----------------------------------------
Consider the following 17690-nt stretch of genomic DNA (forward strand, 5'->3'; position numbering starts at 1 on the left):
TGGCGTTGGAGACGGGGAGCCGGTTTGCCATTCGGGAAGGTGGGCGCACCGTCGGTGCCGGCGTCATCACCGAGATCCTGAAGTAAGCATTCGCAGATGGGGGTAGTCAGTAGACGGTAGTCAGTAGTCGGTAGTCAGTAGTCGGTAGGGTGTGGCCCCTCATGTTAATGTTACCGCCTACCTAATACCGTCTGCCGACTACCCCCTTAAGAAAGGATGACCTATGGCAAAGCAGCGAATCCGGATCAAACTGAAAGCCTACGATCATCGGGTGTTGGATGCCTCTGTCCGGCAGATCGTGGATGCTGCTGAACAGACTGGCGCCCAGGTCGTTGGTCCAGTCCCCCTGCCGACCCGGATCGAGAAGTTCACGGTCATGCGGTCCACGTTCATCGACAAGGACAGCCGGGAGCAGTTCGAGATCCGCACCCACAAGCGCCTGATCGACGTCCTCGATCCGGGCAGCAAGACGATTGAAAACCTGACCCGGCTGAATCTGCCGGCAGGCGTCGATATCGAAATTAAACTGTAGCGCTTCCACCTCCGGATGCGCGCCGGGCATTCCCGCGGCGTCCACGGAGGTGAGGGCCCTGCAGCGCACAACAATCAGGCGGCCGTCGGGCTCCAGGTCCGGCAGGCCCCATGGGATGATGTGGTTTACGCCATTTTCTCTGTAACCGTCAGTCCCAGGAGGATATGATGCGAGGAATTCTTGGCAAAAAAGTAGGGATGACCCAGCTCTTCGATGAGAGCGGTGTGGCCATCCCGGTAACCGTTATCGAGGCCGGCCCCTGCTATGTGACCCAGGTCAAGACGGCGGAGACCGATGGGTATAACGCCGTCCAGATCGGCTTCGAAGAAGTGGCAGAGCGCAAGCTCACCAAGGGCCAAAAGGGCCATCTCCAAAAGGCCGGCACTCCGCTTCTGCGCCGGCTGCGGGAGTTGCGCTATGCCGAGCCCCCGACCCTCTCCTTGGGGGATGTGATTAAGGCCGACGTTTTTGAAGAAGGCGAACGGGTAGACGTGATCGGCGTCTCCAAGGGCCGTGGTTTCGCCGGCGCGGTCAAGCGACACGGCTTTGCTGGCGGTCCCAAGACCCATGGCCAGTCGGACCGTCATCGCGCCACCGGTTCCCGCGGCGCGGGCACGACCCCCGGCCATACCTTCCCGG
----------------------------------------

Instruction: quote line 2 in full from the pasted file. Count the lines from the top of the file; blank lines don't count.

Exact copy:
TGGCGTTGGAGACGGGGAGCCGGTTTGCCATTCGGGAAGGTGGGCGCACCGTCGGTGCCGGCGTCATCACCGAGATCCTGAAGTAAGCATTCGCAGATGGGGGTAGTCAGTAGACGGTAGTCAGTAGTCGGTAGTCAGTAGTCGGTAGGGTGTGGCCCCTCATGTTAATGTTACCGCCTACCTAATACCGTCTGCCGACTACCCCCTTAAGAAAGGATGACCTATGGCAAAGCAGCGAATCCGGATCAAACTGAAAGCCTACGATCATCGGGTGTTGGATGCCTCTGTCCGGCAGATCGTGGATGCTGCTGAACAGACTGGCGCCCAGGTCGTTGGTCCAGTCCCCCTGCCGACCCGGATCGAGAAGTTCACGGTCATGCGGTCCACGTTCATCGACAAGGACAGCCGGGAGCAGTTCGAGATCCGCACCCACAAGCGCCTGATCGACGTCCTCGATCCGGGCAGCAAGACGATTGAAAACCTGACCCGGCTGAATCTGCCGGCAGGCGTCGATATCGAAATTAAACTGTAGCGCTTCCACCTCCGGATGCGCGCCGGGCATTCCCGCGGCGTCCACGGAGGTGAGGGCCCTGCAGCGCACAACAATCAGGCGGCCGTCGGGCTCCAGGTCCGGCAGGCCCCATGGGATGATGTGGTTTACGCCATTTTCTCTGTAACCGTCAGTCCCAGGAGGATATGATGCGAGGAATTCTTGGCAAAAAAGTAGGGATGACCCAGCTCTTCGATGAGAGCGGTGTGGCCATCCCGGTAACCGTTATCGAGGCCGGCCCCTGCTATGTGACCCAGGTCAAGACGGCGGAGACCGATGGGTATAACGCCGTCCAGATCGGCTTCGAAGAAGTGGCAGAGCGCAAGCTCACCAAGGGCCAAAAGGGCCATCTCCAAAAGGCCGGCACTCCGCTTCTGCGCCGGCTGCGGGAGTTGCGCTATGCCGAGCCCCCGACCCTCTCCTTGGGGGATGTGATTAAGGCCGACGTTTTTGAAGAAGGCGAACGGGTAGACGTGATCGGCGTCTCCAAGGGCCGTGGTTTCGCCGGCGCGGTCAAGCGACACGGCTTTGCTGGCGGTCCCAAGACCCATGGCCAGTCGGACCGTCATCGCGCCACCGGTTCCCGCGGCGCGGGCACGACCCCCGGCCATACCTTCCCGG